I’m back with the Merlin dulcimer- thinking of spring- almost as soothing as sitting by a creek
That’s what temperance does when it works like it should: it’s a kind of balance that strengthens, rather than waters down, both ingredients
I’d like to hear this response from someone on one of those panels of commentators on TV: ‘You make a good point, and it’s true. I think it sits awkwardly beside my point, which I also think is true, but I don’t think either one obliterates the other. So, let’s think on this seemingly imperfect balance, and keep talking about it.’
The bad feelings welled up in me when the shell-shocked soldier, who struggling to flee more horror and death had mortally wounded a young man, later asked the dead man’s friend if the wounded man was ‘all right.’ The shell-shocked soldier didn’t know the young man was dead below deck. When the dead man’s friend pauses I felt his internal struggle and I lost it in my own mind- the struggle when evil starts to misguide your passions; when he replies ‘yeah’ it was a revelatory lighting bolt- the wisdom and the mercy of it. The dead man is all right if you have faith in heaven and grace, or even if you have faith in the rippling effects of sacrifice and heroism. More than that, by releasing the shell- shocked soldier from that burden, the soldier may live again.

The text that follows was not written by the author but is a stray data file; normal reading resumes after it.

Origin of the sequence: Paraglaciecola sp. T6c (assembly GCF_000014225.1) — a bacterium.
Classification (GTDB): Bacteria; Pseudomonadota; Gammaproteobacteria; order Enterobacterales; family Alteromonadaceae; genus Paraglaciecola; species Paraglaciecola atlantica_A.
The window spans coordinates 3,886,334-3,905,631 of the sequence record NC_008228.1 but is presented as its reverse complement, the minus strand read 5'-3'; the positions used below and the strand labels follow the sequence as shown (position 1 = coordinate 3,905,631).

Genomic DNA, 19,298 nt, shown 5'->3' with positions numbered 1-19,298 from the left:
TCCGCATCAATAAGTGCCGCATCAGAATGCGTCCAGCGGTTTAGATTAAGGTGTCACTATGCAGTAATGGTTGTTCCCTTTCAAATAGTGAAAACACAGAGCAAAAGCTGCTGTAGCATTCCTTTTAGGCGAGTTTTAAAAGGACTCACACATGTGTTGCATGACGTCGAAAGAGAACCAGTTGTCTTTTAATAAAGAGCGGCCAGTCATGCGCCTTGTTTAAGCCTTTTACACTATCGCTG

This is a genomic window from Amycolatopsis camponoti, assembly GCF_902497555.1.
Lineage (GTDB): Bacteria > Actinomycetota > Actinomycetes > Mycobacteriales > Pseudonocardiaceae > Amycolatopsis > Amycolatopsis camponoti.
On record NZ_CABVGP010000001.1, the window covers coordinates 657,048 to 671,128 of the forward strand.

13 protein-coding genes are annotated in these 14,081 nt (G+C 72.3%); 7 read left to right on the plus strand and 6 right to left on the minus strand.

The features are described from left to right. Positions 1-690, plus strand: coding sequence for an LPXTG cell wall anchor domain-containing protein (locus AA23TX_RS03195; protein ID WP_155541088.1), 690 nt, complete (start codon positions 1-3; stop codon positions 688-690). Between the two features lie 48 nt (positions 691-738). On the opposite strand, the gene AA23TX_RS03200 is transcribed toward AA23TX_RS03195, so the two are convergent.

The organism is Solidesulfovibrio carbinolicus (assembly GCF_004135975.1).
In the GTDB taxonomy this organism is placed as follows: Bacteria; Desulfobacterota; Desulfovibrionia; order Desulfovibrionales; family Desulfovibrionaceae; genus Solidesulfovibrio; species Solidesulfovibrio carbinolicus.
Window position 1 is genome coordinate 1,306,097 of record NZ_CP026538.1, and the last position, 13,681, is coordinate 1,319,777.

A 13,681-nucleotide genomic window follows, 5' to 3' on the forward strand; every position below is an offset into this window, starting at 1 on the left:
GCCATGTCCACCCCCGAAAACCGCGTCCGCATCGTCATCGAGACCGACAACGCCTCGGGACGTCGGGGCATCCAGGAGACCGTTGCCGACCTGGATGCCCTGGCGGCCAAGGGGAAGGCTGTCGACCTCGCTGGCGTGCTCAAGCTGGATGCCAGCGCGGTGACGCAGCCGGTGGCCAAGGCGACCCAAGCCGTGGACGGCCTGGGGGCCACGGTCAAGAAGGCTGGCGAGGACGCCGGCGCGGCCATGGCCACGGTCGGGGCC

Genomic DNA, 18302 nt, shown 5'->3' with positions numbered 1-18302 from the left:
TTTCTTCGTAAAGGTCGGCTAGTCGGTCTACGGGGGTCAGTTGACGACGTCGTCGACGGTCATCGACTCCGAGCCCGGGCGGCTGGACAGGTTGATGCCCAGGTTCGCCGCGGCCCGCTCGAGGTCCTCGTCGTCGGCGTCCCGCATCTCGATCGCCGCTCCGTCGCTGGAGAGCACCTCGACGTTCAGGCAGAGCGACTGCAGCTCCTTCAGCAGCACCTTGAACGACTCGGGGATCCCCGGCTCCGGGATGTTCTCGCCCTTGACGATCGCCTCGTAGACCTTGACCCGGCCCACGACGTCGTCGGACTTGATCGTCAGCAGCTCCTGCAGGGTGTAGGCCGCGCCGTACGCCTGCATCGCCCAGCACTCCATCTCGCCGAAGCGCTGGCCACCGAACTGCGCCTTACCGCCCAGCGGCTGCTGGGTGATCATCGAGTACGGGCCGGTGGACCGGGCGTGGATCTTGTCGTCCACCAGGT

I had a wonderful outing with my brother to the trout stream. I caught a nice brook trout and we took it home for the table. I usually release trout (I like eating walleye, crappie, and bluegills), but I decided to bring a cooler on this trip with my brother and I could feel in my bones the stories my grampa told about walking the streams with his uncle catching and cleaning speckled trout.